Our Parasha begins with reporting the death of Sarah. “And Abraham came to eulogize Sarah and to weep for her.” It has been pointed out that the wording here is counter-intuitive. It would be expected from one suffering the death of his beloved that he would cry first and afterwards eulogize. Why the reverse order?
The Book of Ezekiel contains a prophecy which says, “Behold, I take from you the delight of your eyes at a stroke… Groan silently; do not mourn.” The Talmud cites this passage and posits that it refers to the tragic situation of a sudden, unexpected death. A case in which the deceased was “snatched” away.
Death can be shocking and disorientating. Sometimes tears of mourning cannot come right away. A person may need the framing and modest emotional distance of a few words, or a eulogy, to regain a sense of equilibrium. Whereas some may find it “too early” for words, another may “groan silently” until the right words, carefully chosen, allow the more raw expressions of profound loss, wailing and tears, to well up. Perhaps Abraham found at first he could not cry for Sarah. He eulogized her, and then his tears flowed.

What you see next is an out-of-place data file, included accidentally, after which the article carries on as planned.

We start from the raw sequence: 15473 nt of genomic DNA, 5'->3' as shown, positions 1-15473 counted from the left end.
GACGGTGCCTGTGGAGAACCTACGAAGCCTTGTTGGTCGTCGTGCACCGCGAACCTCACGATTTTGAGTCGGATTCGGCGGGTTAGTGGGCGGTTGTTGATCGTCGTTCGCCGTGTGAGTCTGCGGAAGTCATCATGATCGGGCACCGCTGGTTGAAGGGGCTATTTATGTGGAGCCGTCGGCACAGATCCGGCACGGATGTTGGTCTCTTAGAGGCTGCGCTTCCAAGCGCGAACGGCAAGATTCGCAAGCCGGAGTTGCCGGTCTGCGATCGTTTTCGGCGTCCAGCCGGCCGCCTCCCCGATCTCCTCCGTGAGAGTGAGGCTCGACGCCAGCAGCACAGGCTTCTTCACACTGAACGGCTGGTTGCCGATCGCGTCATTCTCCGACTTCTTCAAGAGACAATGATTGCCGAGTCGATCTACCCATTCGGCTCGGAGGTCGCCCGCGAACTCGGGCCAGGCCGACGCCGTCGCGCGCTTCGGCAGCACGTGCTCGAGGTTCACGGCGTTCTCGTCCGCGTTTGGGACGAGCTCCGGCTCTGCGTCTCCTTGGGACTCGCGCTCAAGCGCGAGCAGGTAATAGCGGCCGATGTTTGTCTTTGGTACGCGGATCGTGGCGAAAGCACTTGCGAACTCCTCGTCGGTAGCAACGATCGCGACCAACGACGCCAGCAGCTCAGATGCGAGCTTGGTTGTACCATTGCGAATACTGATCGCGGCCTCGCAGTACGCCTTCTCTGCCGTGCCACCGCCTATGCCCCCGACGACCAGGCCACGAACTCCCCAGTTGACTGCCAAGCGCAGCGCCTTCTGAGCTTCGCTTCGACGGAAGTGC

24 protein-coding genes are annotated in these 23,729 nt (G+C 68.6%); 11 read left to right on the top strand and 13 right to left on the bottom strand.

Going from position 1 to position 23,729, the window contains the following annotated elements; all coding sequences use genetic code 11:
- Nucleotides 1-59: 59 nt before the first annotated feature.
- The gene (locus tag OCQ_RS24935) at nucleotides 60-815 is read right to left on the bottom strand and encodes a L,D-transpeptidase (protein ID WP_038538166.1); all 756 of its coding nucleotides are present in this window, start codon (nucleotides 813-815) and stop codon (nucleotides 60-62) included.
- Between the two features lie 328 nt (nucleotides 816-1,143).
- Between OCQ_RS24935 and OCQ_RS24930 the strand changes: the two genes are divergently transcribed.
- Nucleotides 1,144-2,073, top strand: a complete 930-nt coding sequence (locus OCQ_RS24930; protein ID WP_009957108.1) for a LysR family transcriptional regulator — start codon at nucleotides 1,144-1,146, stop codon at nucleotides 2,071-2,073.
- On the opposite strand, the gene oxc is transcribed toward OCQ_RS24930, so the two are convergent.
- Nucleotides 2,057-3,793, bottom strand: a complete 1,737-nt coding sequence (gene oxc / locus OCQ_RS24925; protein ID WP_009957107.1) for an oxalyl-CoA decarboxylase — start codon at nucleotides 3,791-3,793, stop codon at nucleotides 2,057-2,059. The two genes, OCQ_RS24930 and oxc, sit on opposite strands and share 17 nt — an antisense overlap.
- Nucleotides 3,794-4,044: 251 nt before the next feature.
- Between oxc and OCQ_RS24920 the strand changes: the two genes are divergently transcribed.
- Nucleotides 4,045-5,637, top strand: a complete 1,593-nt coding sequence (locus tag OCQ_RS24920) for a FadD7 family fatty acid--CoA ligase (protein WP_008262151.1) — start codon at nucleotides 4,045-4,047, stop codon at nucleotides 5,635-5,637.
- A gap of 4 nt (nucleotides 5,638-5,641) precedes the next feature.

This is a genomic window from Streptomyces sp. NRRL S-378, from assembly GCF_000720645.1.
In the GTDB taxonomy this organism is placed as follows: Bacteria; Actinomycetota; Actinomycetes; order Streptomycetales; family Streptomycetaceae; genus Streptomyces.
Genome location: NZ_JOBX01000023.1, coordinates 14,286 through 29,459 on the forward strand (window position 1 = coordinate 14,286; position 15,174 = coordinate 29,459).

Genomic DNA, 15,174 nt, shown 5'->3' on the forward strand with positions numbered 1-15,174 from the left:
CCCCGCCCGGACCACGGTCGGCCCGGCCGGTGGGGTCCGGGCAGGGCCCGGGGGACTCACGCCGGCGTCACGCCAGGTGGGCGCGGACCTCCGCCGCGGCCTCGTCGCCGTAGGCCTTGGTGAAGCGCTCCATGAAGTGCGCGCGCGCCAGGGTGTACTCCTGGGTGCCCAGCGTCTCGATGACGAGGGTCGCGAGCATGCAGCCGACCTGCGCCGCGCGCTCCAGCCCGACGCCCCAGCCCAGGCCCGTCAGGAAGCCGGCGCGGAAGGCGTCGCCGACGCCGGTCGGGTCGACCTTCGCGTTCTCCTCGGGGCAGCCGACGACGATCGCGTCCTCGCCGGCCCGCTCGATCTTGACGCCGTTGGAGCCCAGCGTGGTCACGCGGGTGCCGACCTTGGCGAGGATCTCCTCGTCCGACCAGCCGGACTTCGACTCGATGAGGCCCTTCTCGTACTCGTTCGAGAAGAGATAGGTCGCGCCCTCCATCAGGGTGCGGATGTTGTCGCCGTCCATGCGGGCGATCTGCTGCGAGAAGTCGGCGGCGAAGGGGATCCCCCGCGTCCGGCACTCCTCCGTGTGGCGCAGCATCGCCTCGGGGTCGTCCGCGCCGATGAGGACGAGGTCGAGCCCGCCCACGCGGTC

Terrible sadness, anger, and a range of unhappy emotions hammer us as we reel from the blow of the anti-Semitic atrocity perpetrated at the Tree of life synagogue in Pittsburgh. Some of us were immediately moved to tears on the behalf of the victims, fellow Jews at prayer, and for the courageous police officers wounded while trying to save them. Some of us may need the acknowledgment of words to begin to fully absorb the tragedy. Whether it moves from tears to words, or from words to tears, mourning is a process. “May God console the mourners in the midst of all mourners of Zion and Jerusalem.”
Rabbi Mitch Levine